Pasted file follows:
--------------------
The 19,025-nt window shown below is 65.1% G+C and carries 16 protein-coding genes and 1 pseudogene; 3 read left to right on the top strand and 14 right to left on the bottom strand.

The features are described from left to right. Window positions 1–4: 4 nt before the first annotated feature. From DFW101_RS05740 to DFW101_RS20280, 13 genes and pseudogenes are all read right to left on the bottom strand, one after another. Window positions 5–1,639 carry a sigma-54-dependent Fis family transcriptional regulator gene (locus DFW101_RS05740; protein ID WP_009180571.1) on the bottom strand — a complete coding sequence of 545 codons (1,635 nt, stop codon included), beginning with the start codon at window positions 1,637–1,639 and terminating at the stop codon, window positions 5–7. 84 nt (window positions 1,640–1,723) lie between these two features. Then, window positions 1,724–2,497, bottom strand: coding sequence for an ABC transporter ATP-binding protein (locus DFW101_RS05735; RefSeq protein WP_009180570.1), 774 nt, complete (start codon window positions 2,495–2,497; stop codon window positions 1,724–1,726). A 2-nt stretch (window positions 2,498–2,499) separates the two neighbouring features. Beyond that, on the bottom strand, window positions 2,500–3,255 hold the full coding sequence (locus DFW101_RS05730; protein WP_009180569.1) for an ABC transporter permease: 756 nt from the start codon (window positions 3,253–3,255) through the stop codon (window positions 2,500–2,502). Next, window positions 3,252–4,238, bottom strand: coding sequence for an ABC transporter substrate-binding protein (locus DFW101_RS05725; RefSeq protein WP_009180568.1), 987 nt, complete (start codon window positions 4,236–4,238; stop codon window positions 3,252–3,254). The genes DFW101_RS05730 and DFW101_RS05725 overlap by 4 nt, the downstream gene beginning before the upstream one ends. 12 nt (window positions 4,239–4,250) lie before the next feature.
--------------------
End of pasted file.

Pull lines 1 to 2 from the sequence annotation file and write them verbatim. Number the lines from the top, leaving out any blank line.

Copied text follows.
The 19,025-nt window shown below is 65.1% G+C and carries 16 protein-coding genes and 1 pseudogene; 3 read left to right on the top strand and 14 right to left on the bottom strand.

The features are described from left to right. Window positions 1–4: 4 nt before the first annotated feature. From DFW101_RS05740 to DFW101_RS20280, 13 genes and pseudogenes are all read right to left on the bottom strand, one after another. Window positions 5–1,639 carry a sigma-54-dependent Fis family transcriptional regulator gene (locus DFW101_RS05740; protein ID WP_009180571.1) on the bottom strand — a complete coding sequence of 545 codons (1,635 nt, stop codon included), beginning with the start codon at window positions 1,637–1,639 and terminating at the stop codon, window positions 5–7. 84 nt (window positions 1,640–1,723) lie between these two features. Then, window positions 1,724–2,497, bottom strand: coding sequence for an ABC transporter ATP-binding protein (locus DFW101_RS05735; RefSeq protein WP_009180570.1), 774 nt, complete (start codon window positions 2,495–2,497; stop codon window positions 1,724–1,726). A 2-nt stretch (window positions 2,498–2,499) separates the two neighbouring features. Beyond that, on the bottom strand, window positions 2,500–3,255 hold the full coding sequence (locus DFW101_RS05730; protein WP_009180569.1) for an ABC transporter permease: 756 nt from the start codon (window positions 3,253–3,255) through the stop codon (window positions 2,500–2,502). Next, window positions 3,252–4,238, bottom strand: coding sequence for an ABC transporter substrate-binding protein (locus DFW101_RS05725; RefSeq protein WP_009180568.1), 987 nt, complete (start codon window positions 4,236–4,238; stop codon window positions 3,252–3,254). The genes DFW101_RS05730 and DFW101_RS05725 overlap by 4 nt, the downstream gene beginning before the upstream one ends. 12 nt (window positions 4,239–4,250) lie before the next feature.